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Mad as Hell IV: Security basics for Ma&Pa

Winn Schwartau, Contributor

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Disgusted by security issues and poor performance, Winn Schwartau makes the switch from Windows to the Mac and details the bumps in the road along the way in his "Mad as Hell" series.

Oddly enough: I am on my way from Whistler to New York. Been reading a book, "Hybrids", by Robert Sawyer. [I swear this is purely coincidental.] Page 299, and I quote: "every time her Windows-based PC displayed that blue screen of death, she felt like throwing her support in with Linux crowd. And now it had happened again, for the second time today. Mary did the three-fingered salute but after sitting through its interminable wait for the system to reboot, she found that it stubbornly refused to reacquire its network connection."

The Basics are the Basics

I've been in infosec since 1984, before the Feds tried to tell us what to do with the Orange Book and C2 and all that nonsense which had so little applicability in the real commercial world. And in those 21 years, I believe that the fundamental properties of infosec have not really changed one iota. Not one bit.

As our company is all about security awareness, it is only appropriate that we do cover the basics. No matter WinTel, Mac, PDA, file folders, the principles upon which all security should be designed and architected have not changed. The original thinkers were very smart.

In the classic model of infosec there are three components upon which all other aspects are built, much like protons, electrons and neutrons are often viewed as the building blocks of atoms. The classic security triad is based upon these tenets, also known as CIA:

  • Confidentiality: Simply put, keeping secrets a secret. The spy movies call it "Eyes Only" and in a sense that is true. Only those people who are supposed to see the information should have access to it. So, keep it written on paper locked away safely from prying eyes, encrypt it or use access control mechanisms.


  • Integrity: Ensures that information is not modified or altered intentionally or by accident whether data or program. Banks really care about this.


  • Availability: All systems and information resources must be "up and running" as per the needs of the organization. Denial of service attacks confidentiality.

However, in physics we discovered a more basic unit, the quark, and in infosec,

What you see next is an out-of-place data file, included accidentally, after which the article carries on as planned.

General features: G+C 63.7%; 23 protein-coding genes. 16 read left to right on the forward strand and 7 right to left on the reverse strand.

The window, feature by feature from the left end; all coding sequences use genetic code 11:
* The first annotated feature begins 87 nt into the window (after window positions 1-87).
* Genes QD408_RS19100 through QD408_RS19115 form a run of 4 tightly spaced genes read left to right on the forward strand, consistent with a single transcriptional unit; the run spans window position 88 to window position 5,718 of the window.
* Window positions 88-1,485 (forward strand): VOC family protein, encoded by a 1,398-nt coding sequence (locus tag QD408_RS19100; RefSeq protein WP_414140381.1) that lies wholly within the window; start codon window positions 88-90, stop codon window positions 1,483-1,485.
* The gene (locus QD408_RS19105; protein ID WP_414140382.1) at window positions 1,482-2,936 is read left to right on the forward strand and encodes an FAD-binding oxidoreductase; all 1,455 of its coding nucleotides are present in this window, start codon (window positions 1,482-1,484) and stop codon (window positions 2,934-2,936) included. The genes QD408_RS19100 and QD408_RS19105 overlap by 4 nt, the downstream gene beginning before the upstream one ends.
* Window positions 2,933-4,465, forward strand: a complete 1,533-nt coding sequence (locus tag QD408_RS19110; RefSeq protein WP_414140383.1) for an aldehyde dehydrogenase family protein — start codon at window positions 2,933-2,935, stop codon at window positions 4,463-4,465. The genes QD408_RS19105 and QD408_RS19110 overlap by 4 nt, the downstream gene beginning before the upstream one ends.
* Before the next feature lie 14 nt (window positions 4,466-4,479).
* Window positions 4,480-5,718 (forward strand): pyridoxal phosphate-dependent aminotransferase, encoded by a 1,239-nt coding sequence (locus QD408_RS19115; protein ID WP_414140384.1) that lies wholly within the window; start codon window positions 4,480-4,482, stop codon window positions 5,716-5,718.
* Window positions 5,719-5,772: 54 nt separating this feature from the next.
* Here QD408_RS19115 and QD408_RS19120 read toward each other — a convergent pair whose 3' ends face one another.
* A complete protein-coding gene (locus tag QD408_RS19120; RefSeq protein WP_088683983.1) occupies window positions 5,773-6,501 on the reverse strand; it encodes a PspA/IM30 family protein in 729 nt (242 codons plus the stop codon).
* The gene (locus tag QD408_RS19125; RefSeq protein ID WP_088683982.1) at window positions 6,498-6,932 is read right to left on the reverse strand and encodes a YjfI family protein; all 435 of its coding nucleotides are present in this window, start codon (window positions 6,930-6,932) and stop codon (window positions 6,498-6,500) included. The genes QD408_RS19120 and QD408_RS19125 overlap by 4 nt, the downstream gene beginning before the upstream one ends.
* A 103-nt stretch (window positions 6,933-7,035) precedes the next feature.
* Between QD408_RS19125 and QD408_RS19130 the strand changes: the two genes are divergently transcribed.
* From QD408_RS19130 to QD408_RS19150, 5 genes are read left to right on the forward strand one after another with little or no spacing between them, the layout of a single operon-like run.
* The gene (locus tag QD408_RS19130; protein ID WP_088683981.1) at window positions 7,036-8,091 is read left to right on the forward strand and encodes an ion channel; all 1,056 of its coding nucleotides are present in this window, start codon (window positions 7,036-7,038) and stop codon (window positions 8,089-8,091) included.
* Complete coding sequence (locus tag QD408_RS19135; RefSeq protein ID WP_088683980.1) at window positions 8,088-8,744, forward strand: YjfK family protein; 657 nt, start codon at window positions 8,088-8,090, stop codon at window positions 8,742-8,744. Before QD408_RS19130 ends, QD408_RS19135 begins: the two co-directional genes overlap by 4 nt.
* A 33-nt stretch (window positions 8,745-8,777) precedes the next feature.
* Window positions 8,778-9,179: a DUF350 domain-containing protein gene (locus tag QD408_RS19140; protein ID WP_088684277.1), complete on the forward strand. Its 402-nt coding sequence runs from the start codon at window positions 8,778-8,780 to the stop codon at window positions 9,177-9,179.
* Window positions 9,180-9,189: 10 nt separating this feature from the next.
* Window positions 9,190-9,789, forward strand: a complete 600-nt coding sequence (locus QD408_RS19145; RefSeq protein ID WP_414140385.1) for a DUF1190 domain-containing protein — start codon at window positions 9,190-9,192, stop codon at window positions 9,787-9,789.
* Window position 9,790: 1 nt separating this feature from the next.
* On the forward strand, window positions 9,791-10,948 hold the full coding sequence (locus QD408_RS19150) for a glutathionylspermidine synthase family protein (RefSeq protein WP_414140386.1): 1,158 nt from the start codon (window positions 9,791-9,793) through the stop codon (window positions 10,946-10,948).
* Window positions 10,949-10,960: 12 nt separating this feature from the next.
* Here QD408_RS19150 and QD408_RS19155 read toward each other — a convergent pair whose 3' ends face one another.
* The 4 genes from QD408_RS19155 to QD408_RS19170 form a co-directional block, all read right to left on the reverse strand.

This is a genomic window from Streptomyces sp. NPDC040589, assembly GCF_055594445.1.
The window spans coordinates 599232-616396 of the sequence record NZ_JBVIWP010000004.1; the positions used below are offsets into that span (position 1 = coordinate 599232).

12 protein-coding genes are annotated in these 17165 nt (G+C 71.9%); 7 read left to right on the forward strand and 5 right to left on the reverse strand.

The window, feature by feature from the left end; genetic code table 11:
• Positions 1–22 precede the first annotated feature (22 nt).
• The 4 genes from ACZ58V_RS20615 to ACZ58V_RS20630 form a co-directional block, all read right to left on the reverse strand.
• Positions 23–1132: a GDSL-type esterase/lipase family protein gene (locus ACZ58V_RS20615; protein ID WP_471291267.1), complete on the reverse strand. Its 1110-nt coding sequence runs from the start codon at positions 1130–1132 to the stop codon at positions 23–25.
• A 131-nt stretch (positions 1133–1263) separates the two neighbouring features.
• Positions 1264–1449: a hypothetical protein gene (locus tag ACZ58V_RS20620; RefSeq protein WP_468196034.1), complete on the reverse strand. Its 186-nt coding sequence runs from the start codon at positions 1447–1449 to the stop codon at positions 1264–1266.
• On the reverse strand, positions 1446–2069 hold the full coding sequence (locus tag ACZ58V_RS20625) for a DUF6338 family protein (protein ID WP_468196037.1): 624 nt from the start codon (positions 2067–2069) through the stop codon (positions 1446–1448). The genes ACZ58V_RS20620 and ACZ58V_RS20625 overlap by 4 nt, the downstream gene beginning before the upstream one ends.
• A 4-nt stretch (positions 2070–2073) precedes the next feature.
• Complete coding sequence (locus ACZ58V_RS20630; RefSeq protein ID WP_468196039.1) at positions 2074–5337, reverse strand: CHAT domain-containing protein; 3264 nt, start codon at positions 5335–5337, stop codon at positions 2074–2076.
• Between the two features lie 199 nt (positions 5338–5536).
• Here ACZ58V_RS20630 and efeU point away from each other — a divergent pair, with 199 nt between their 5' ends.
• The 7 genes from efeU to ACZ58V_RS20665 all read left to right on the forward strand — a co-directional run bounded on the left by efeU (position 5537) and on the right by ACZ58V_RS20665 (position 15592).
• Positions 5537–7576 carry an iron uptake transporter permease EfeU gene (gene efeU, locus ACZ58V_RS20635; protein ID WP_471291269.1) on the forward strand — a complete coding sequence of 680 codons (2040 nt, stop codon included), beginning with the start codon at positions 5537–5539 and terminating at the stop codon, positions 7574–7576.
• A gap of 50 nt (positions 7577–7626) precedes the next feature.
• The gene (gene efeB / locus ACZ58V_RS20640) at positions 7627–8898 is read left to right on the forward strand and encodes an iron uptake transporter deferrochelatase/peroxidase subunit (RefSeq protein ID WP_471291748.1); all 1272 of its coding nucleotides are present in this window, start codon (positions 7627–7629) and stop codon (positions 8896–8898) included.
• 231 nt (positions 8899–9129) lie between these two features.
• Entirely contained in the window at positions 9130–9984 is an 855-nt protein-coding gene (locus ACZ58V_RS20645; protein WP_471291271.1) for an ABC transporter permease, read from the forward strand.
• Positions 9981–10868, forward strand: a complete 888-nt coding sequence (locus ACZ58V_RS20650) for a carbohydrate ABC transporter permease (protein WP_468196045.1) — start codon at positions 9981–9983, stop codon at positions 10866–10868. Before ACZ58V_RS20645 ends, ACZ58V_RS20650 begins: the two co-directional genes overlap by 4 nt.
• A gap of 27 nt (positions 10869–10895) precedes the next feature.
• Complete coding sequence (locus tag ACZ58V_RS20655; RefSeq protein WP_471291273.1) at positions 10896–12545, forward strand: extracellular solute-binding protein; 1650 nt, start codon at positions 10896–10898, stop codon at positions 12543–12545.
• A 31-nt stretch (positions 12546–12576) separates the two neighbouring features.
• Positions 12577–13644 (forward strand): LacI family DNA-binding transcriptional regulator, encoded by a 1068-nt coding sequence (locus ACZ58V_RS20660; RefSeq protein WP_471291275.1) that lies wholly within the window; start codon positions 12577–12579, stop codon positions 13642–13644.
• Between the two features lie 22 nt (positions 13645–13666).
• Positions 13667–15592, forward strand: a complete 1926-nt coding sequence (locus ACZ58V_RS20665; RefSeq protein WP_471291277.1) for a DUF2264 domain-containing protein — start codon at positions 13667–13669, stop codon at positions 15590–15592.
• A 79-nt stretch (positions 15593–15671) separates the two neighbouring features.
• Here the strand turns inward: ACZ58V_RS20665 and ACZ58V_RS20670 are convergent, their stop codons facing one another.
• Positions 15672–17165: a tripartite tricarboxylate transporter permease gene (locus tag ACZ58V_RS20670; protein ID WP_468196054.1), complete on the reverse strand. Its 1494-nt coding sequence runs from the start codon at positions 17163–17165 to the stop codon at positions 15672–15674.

More Mad as Hell
MacIntosh vs. Windows: Choosing to take a bite of the Apple
Disgusted by security issues and poor performance, Winn Schwartau makes the switch from Windows to the Mac and details the bumps in the road along the way in this exclusive intro to his "Mad as Hell" series.

Mad as Hell archive

Donn Parker [retired SRI security guru] suggested that we add a few more bits of granularity to make a security model more comprehensive.
  • Control/Possession: Do you remain in control of your resources? A software program can be duplicated without the manufacturer's permission; they are not in control. You know your password, but who and what else has possession of it? How does that affect security?


  • Authenticity: How can you be sure that the person you are talking to is who he claims to be? Repudiation concepts fall into this category as well.


  • Utility: Say you have an employee who has encrypted data but you do not have the key to make the contents intelligible. The argument is that the data is available, but you do not have the use or utility of it.

I agree that these are strong and valuable additions to the infosec field, but I also believe that they are subcategories of the first three, which are more "quark-like" in their fundamental-ness.

    Confidentiality > Control Possession
    Integrity > Authenticity
    Availability > Utility

Regardless if you use a hexad or triad as your corporate model, use one of them. These are the basics... no matter what the byte-heads might think. No offense to byte-heads, of course!


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